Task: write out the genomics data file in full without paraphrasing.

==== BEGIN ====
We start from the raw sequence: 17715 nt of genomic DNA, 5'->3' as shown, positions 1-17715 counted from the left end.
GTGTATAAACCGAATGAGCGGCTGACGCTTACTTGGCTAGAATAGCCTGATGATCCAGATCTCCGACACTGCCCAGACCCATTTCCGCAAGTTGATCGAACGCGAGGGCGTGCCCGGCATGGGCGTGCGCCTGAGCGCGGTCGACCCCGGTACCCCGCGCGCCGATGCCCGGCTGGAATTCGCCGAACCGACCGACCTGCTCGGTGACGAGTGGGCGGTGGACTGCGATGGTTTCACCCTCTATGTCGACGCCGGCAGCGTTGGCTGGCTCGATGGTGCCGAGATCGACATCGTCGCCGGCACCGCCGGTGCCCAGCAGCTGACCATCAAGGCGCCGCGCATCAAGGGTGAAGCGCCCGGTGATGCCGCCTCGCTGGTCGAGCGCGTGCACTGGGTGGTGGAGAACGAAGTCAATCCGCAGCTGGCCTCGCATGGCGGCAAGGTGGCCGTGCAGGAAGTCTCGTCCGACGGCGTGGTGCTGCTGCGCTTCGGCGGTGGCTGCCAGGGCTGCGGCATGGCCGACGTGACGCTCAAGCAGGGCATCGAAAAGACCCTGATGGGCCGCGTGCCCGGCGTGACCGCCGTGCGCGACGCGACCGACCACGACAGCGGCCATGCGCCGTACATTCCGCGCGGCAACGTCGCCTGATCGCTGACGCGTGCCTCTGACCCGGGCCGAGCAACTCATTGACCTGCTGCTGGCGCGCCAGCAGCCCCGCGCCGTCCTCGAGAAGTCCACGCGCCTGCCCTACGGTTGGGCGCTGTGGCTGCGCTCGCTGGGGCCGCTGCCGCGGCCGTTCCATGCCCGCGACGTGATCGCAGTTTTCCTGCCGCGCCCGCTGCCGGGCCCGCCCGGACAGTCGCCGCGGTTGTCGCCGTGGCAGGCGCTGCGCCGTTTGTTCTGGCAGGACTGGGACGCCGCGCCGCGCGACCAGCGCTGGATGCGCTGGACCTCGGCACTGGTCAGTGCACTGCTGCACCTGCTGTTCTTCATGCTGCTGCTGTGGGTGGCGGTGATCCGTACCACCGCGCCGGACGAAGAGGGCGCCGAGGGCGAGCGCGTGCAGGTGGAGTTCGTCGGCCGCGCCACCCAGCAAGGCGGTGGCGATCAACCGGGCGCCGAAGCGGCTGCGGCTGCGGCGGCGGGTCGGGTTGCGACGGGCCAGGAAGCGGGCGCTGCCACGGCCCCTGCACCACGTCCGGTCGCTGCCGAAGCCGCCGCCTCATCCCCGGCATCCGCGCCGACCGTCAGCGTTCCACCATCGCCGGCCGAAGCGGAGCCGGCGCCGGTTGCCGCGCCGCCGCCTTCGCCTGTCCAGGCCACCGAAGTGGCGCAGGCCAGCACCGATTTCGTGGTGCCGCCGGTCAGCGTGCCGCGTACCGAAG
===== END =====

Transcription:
We start from the raw sequence: 17715 nt of genomic DNA, 5'->3' as shown, positions 1-17715 counted from the left end.
GTGTATAAACCGAATGAGCGGCTGACGCTTACTTGGCTAGAATAGCCTGATGATCCAGATCTCCGACACTGCCCAGACCCATTTCCGCAAGTTGATCGAACGCGAGGGCGTGCCCGGCATGGGCGTGCGCCTGAGCGCGGTCGACCCCGGTACCCCGCGCGCCGATGCCCGGCTGGAATTCGCCGAACCGACCGACCTGCTCGGTGACGAGTGGGCGGTGGACTGCGATGGTTTCACCCTCTATGTCGACGCCGGCAGCGTTGGCTGGCTCGATGGTGCCGAGATCGACATCGTCGCCGGCACCGCCGGTGCCCAGCAGCTGACCATCAAGGCGCCGCGCATCAAGGGTGAAGCGCCCGGTGATGCCGCCTCGCTGGTCGAGCGCGTGCACTGGGTGGTGGAGAACGAAGTCAATCCGCAGCTGGCCTCGCATGGCGGCAAGGTGGCCGTGCAGGAAGTCTCGTCCGACGGCGTGGTGCTGCTGCGCTTCGGCGGTGGCTGCCAGGGCTGCGGCATGGCCGACGTGACGCTCAAGCAGGGCATCGAAAAGACCCTGATGGGCCGCGTGCCCGGCGTGACCGCCGTGCGCGACGCGACCGACCACGACAGCGGCCATGCGCCGTACATTCCGCGCGGCAACGTCGCCTGATCGCTGACGCGTGCCTCTGACCCGGGCCGAGCAACTCATTGACCTGCTGCTGGCGCGCCAGCAGCCCCGCGCCGTCCTCGAGAAGTCCACGCGCCTGCCCTACGGTTGGGCGCTGTGGCTGCGCTCGCTGGGGCCGCTGCCGCGGCCGTTCCATGCCCGCGACGTGATCGCAGTTTTCCTGCCGCGCCCGCTGCCGGGCCCGCCCGGACAGTCGCCGCGGTTGTCGCCGTGGCAGGCGCTGCGCCGTTTGTTCTGGCAGGACTGGGACGCCGCGCCGCGCGACCAGCGCTGGATGCGCTGGACCTCGGCACTGGTCAGTGCACTGCTGCACCTGCTGTTCTTCATGCTGCTGCTGTGGGTGGCGGTGATCCGTACCACCGCGCCGGACGAAGAGGGCGCCGAGGGCGAGCGCGTGCAGGTGGAGTTCGTCGGCCGCGCCACCCAGCAAGGCGGTGGCGATCAACCGGGCGCCGAAGCGGCTGCGGCTGCGGCGGCGGGTCGGGTTGCGACGGGCCAGGAAGCGGGCGCTGCCACGGCCCCTGCACCACGTCCGGTCGCTGCCGAAGCCGCCGCCTCATCCCCGGCATCCGCGCCGACCGTCAGCGTTCCACCATCGCCGGCCGAAGCGGAGCCGGCGCCGGTTGCCGCGCCGCCGCCTTCGCCTGTCCAGGCCACCGAAGTGGCGCAGGCCAGCACCGATTTCGTGGTGCCGCCGGTCAGCGTGCCGCGTACCGAAG